RIP Michael Jackson – A Major Force of Creative Inspiration in My Life





Greetings All,

My heart broke open when I heard the news that Michael Jackson made his transition yesterday.  I wasn’t prepared. None of us were.  The shock continues to travel through my spirit, mind, and body.  This is a hard one to take.  Michael and his brothers played such a major role in my childhood, adolescence, college and law school experiences, and adult life.  I feel like I grew up with him.  His music and creativity inspired me to tap into and express my own creativity.  I will miss his presence. 



Why is Michael special in your life?

What are  your favorite Michael moments and songs?

My favorite songs are “ABC” and “Ben.”  I also love the albums Off the Wall and Thriller. His Thriller videos are incroyable as the French say!  His performance in The Wiz was incredible. 

May Michael’s spirit rest in peace.  May his children, family, friends, and fans remember the beauty of his creative soul.

Peace, Serenity, and MJ Inspired-Creativity,


PS: My cousin Lori sent me a link to All MJ Radio, an AOL Radio station dedicated to Michael Jackson.  I am listening to it all day to stay connected to Michael’s creative energy and inspiration.  Click here to listen: There are commercials on the radio station. If that bothers you, create a MJ station on –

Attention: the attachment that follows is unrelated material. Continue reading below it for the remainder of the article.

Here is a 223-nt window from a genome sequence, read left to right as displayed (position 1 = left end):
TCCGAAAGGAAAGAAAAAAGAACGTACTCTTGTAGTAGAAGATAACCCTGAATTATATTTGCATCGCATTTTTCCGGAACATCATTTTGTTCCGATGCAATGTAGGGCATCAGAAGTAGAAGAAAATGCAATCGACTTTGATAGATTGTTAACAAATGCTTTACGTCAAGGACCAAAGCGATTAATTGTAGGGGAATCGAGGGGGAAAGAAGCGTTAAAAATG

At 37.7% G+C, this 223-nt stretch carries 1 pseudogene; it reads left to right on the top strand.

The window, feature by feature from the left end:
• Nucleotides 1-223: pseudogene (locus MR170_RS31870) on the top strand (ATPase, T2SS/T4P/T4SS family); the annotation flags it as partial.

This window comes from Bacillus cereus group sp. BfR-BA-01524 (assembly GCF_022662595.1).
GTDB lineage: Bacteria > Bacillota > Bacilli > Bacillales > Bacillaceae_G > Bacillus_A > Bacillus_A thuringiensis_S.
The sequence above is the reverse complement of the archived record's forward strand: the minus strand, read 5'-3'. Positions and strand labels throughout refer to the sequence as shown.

Just For Women Manifesto – Poetry Marries Collage

Hi All,

Yesterday I posted a collage with a poem made from magazine clippings.  Some folks have asked for a typed version of the poem. See below. Please share it with others.  Consider making one of your own.  If you do, feel free to post it in the comments section below. 

Thanks for stopping by.

Peace and Creativity,




Just for Women Manifesto by Ananda Leeke (based on collage)

Copyright 2009 by Madelyn C. Leeke


Practice loving yourself 

Drawn inward take a personal time out.

Age gracefully.

Experience your own divine nature.

Become yourself.

Reserve a day for yourself.


Living your best life.

Share. Serve. Make a difference.

Think the environment is important.

Our roots make us stronger.


Be more sensuous.

Discover the power to create.

Go ahead … PLAY.

Join the movement.